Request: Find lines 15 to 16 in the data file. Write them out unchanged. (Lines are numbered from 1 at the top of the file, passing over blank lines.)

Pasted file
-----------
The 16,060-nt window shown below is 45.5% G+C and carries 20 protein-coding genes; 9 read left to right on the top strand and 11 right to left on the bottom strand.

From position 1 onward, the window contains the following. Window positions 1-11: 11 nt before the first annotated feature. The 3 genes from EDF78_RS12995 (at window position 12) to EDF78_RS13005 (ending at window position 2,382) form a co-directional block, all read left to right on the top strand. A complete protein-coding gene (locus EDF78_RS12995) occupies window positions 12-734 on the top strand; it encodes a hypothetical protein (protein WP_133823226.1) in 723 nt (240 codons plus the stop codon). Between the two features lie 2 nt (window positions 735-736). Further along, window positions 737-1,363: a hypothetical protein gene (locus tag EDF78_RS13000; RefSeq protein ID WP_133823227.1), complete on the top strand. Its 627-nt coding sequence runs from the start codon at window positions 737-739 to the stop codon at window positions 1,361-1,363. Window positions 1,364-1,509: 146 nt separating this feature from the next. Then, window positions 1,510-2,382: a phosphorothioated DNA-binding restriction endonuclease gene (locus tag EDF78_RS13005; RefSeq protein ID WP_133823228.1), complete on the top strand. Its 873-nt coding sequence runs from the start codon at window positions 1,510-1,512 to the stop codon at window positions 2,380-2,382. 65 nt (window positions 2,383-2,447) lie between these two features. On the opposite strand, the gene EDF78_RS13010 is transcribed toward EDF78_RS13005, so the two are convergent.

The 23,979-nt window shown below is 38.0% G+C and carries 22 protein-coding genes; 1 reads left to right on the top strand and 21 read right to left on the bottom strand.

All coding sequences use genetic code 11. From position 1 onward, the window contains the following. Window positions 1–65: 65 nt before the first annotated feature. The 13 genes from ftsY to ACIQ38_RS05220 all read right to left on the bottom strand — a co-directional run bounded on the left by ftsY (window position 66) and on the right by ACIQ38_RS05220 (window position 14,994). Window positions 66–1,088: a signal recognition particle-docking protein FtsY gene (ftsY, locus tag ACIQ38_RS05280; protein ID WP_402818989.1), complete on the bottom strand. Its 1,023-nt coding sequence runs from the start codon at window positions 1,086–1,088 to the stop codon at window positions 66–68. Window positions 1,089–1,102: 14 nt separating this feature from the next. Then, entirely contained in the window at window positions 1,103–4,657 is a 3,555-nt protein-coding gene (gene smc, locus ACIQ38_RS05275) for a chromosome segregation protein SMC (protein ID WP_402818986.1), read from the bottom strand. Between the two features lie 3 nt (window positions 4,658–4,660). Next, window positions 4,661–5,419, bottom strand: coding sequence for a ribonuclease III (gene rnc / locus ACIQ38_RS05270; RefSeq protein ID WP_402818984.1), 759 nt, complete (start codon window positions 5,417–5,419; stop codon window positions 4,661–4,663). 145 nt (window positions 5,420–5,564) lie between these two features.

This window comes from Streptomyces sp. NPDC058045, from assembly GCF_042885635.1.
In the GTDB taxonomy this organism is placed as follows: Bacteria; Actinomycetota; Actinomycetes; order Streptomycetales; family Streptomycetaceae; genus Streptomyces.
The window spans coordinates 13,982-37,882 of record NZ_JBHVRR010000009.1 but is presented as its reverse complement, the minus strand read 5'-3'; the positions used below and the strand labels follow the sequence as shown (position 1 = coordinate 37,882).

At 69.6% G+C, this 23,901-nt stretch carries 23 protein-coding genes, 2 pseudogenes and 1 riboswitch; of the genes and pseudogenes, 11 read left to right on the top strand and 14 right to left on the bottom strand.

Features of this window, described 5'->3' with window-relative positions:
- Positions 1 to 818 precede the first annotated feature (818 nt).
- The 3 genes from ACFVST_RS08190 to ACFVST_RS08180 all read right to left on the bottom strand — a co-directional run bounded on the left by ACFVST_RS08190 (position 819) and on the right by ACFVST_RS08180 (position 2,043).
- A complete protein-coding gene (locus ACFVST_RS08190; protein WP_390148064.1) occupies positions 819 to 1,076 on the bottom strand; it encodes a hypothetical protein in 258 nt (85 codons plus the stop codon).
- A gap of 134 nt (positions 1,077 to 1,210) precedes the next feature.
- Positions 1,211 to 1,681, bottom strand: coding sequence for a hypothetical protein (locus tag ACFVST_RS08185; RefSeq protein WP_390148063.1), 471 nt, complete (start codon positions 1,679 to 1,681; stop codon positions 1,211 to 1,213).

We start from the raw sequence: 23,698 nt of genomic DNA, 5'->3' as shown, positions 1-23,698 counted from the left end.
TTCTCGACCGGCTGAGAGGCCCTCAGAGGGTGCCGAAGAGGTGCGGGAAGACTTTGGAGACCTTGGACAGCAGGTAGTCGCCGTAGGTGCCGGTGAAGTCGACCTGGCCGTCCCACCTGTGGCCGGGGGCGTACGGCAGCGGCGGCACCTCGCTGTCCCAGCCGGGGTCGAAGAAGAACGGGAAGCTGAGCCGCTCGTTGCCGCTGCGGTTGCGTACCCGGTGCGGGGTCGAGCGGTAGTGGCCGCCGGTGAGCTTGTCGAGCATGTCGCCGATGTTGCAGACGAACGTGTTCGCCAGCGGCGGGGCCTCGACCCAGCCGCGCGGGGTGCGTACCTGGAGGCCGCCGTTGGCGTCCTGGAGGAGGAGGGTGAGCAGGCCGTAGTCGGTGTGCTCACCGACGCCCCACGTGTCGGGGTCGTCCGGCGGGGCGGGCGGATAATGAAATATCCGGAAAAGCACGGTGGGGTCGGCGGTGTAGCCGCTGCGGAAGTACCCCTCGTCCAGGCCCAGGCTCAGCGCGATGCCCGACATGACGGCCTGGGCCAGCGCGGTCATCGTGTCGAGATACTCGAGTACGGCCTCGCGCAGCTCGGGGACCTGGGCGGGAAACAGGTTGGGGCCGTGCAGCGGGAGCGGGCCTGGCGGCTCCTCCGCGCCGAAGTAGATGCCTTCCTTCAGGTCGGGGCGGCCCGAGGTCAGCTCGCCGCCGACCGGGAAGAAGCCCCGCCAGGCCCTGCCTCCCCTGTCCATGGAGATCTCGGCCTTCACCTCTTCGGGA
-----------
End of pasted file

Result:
We start from the raw sequence: 23,698 nt of genomic DNA, 5'->3' as shown, positions 1-23,698 counted from the left end.
TTCTCGACCGGCTGAGAGGCCCTCAGAGGGTGCCGAAGAGGTGCGGGAAGACTTTGGAGACCTTGGACAGCAGGTAGTCGCCGTAGGTGCCGGTGAAGTCGACCTGGCCGTCCCACCTGTGGCCGGGGGCGTACGGCAGCGGCGGCACCTCGCTGTCCCAGCCGGGGTCGAAGAAGAACGGGAAGCTGAGCCGCTCGTTGCCGCTGCGGTTGCGTACCCGGTGCGGGGTCGAGCGGTAGTGGCCGCCGGTGAGCTTGTCGAGCATGTCGCCGATGTTGCAGACGAACGTGTTCGCCAGCGGCGGGGCCTCGACCCAGCCGCGCGGGGTGCGTACCTGGAGGCCGCCGTTGGCGTCCTGGAGGAGGAGGGTGAGCAGGCCGTAGTCGGTGTGCTCACCGACGCCCCACGTGTCGGGGTCGTCCGGCGGGGCGGGCGGATAATGAAATATCCGGAAAAGCACGGTGGGGTCGGCGGTGTAGCCGCTGCGGAAGTACCCCTCGTCCAGGCCCAGGCTCAGCGCGATGCCCGACATGACGGCCTGGGCCAGCGCGGTCATCGTGTCGAGATACTCGAGTACGGCCTCGCGCAGCTCGGGGACCTGGGCGGGAAACAGGTTGGGGCCGTGCAGCGGGAGCGGGCCTGGCGGCTCCTCCGCGCCGAAGTAGATGCCTTCCTTCAGGTCGGGGCGGCCCGAGGTCAGCTCGCCGCCGACCGGGAAGAAGCCCCGCCAGGCCCTGCCTCCCCTGTCCATGGAGATCTCGGCCTTCACCTCTTCGGGA